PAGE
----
Government flags tax increases for May budget after Moody's AAA credit warning
The Federal Government's economic leadership team has given its strongest indication yet that there will be tax increases in the May budget, after ratings agency Moody's warned spending cuts alone would not safeguard Australia's AAA credit rating.
- ABC understands cut to high-end superannuation concessions most likely
- Senator Cormann conceded "revenue measures" will be included in the budget
- Moody's analysts warned tax increases likely to be necessary to get budget back in black within five years
Making the case for Commonwealth debt reduction, Moody's cited last Friday's announcement by Treasurer Scott Morrison that his focus next month would be on spending cuts, not tax increases, to repair the budget deficit.
Mr Morrison today pointed to the potential for some tax increases, or tax concession reductions, in the budget.
"It's not to say there won't be revenue measures in the budget, of course there will be revenue measures in the budget," he said.
"But what we're saying is where we will apply those revenue measures is to reducing the tax burden in other parts of the economy and, wherever possible, to continue to drive down the deficit."
The ABC understands the most likely target will be a cut to high-end superannuation concessions.
Federal Finance Minister Mathias Cormann said "revenue measures" did not equate to tax increases.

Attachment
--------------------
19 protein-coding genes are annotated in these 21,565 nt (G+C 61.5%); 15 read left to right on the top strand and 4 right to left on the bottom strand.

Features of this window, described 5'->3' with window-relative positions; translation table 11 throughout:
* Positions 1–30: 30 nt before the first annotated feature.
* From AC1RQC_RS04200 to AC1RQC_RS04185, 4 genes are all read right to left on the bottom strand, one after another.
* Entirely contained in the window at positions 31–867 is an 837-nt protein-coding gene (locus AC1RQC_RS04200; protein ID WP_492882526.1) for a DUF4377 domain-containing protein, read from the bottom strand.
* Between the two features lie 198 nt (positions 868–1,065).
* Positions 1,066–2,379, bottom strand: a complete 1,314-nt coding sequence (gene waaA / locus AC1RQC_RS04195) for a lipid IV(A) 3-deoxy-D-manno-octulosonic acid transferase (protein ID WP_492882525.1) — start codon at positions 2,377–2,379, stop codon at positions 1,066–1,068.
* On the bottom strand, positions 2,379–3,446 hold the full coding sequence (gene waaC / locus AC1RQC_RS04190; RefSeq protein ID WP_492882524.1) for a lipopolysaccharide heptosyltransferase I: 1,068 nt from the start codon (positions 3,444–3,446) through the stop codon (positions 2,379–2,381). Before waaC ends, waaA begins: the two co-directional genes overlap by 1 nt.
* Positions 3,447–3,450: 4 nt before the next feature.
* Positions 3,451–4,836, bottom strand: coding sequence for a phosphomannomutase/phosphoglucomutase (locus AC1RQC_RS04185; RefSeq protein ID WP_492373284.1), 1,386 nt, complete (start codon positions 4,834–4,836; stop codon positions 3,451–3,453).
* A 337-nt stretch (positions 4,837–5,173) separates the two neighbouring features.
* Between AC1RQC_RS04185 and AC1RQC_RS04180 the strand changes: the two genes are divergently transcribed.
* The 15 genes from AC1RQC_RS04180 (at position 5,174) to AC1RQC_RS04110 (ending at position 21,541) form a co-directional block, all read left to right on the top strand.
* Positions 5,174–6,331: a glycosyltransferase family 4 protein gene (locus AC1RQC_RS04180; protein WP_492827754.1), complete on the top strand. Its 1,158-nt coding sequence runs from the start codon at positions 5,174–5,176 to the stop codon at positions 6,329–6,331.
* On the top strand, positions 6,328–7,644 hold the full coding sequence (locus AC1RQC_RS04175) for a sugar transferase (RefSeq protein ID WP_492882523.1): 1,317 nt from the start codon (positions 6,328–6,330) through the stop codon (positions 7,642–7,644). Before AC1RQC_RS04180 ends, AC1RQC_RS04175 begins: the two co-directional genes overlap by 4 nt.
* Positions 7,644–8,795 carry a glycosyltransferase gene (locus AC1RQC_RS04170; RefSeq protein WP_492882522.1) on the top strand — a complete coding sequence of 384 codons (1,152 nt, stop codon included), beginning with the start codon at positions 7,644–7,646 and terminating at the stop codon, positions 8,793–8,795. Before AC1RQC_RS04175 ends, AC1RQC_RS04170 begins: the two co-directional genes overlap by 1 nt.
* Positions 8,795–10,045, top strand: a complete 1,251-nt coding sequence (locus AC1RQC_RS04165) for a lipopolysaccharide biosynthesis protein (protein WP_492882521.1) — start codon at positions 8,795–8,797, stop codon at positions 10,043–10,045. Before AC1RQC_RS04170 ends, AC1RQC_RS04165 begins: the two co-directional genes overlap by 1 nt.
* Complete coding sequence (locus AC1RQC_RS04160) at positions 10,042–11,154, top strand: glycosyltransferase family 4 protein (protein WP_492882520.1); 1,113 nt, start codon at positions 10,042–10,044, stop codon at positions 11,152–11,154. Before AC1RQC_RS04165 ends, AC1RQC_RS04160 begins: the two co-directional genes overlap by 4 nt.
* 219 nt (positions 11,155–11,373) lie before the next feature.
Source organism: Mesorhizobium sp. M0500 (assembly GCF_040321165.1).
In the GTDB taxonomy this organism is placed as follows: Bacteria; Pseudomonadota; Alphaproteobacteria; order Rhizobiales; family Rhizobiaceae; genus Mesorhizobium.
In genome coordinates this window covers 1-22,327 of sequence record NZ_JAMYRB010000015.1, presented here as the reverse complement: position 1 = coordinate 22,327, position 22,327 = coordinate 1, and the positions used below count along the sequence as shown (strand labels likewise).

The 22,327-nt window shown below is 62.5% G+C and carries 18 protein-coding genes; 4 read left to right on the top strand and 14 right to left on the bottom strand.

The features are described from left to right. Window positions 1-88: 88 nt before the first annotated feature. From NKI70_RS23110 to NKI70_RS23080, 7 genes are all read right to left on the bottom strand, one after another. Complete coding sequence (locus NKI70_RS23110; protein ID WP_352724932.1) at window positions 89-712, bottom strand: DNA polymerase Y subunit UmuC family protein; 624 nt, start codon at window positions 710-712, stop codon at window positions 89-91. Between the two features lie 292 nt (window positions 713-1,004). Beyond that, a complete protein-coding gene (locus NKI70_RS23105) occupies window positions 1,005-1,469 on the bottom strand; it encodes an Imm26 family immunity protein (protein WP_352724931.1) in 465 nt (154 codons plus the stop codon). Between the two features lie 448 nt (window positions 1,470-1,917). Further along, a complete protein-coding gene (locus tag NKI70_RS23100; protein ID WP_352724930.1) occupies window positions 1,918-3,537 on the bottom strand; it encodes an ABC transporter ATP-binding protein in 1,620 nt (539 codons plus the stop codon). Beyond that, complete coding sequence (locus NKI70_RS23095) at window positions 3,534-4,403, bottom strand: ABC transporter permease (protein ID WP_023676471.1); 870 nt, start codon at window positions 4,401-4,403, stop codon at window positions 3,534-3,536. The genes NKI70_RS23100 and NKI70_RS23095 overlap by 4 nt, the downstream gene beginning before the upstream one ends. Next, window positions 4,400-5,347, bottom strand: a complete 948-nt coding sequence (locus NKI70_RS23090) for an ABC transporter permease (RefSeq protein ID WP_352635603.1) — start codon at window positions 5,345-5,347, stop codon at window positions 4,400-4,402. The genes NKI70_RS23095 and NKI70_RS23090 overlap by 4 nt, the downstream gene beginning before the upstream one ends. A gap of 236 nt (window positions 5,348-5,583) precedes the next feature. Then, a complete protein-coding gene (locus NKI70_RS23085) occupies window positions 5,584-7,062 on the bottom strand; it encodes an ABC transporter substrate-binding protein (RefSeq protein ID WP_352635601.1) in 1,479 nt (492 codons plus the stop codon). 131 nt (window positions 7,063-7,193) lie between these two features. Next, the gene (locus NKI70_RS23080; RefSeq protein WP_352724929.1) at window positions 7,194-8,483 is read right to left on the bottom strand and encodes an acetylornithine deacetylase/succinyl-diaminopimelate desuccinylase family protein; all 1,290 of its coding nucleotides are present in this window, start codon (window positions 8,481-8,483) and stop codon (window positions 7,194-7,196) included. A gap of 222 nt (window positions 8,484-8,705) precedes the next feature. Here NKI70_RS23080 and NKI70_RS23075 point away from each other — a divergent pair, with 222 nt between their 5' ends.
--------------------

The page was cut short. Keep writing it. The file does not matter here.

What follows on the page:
"That is a complete misrepresentation of what the Treasurer has actually said," Senator Cormann told RN Drive.
We want to tax better: Cormann
But Senator Cormann conceded "revenue measures" will be included in the budget and had been flagged by the Federal Government "for a very long time".
"The interpretation that some seem to have put on that is quite wrong," he said.
"Labor has an approach where they want to tax more to spend more and they want to tax more in a bad way.
"Our approach is that we want to tax better and without increasing the overall tax burden in the economy."
Moody's analysts Marie Diron and Matthew Circosta warned tax increases were likely to be necessary to get the budget back in the black within five years.
"Without such measures, limited spending cuts are unlikely to meaningfully advance the Federal Government's aim of balanced finances by the fiscal year ending June 2021 and government debt will likely continue to climb, a credit negative for Australia," they said.
While not putting Australia on a negative credit rating watch — the immediate warning for a potential downgrade — the note is a shot across the Government's bows by Moody's ahead of the May 3 budget.
Shadow treasurer Chris Bowen has described the assessment as a "wake-up call" for Mr Morrison.
"Losing the AAA credit rating would mean that Australia pays more in interest, it will be a blow to confidence and would have flow-on effects to the ratings of major corporate entities in Australia," Mr Bowen warned.
Source: ABC News